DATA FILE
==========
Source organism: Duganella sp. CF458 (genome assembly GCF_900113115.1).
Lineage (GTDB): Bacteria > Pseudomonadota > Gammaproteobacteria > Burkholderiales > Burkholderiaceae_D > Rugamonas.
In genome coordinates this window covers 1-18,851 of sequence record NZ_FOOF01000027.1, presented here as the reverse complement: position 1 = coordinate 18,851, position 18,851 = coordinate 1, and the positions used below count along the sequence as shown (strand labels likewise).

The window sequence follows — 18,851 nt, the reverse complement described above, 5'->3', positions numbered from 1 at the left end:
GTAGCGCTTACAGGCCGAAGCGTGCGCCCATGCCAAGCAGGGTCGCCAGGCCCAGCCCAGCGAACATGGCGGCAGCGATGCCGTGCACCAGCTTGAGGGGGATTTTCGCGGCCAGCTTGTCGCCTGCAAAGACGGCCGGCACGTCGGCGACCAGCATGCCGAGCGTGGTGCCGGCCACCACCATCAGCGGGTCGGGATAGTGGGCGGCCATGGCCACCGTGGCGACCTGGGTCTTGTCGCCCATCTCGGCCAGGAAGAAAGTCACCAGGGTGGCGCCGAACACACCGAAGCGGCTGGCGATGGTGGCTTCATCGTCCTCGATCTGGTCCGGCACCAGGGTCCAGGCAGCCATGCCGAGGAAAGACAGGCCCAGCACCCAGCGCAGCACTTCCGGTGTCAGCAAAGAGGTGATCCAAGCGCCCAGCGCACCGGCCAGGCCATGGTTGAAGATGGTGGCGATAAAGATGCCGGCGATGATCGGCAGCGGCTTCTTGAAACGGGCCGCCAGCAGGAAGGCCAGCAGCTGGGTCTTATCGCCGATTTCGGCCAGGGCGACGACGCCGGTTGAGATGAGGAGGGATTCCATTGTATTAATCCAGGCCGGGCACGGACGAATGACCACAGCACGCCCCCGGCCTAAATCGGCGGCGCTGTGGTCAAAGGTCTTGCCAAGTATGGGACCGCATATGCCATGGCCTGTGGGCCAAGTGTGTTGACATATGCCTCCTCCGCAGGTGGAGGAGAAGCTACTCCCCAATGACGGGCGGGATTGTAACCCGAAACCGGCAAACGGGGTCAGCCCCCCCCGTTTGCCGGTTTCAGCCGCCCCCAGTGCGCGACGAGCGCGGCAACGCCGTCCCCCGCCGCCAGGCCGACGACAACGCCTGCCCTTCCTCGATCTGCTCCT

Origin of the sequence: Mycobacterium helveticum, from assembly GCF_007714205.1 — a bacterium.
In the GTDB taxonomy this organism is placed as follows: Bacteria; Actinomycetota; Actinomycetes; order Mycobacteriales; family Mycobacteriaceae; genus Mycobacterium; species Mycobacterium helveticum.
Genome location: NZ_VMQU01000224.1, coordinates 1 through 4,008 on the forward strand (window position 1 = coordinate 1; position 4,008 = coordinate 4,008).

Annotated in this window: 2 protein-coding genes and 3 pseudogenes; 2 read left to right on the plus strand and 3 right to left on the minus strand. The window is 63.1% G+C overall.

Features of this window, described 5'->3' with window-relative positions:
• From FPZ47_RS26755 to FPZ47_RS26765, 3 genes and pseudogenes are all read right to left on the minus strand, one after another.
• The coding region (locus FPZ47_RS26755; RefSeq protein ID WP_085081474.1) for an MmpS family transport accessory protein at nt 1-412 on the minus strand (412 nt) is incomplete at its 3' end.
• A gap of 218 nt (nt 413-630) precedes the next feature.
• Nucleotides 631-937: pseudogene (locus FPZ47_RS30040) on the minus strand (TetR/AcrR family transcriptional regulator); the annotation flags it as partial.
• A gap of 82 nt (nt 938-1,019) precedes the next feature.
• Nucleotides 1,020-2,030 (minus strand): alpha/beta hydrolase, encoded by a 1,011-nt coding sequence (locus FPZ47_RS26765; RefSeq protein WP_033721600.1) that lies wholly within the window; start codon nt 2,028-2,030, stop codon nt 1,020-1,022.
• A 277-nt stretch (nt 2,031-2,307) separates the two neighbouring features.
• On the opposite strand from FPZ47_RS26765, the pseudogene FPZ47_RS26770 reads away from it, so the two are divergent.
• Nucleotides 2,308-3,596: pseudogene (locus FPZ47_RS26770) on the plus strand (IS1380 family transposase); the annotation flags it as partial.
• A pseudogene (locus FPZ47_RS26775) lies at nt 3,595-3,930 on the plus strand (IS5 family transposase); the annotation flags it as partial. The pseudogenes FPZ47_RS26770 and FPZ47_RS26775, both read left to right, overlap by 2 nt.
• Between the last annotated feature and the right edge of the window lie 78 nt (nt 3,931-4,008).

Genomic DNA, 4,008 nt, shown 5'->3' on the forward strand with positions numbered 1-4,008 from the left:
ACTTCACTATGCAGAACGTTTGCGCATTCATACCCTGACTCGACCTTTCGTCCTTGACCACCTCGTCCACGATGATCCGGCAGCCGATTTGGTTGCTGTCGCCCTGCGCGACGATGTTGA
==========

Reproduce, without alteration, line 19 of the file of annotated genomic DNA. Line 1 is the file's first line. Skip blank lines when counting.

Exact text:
• Nucleotides 2,308-3,596: pseudogene (locus FPZ47_RS26770) on the plus strand (IS1380 family transposase); the annotation flags it as partial.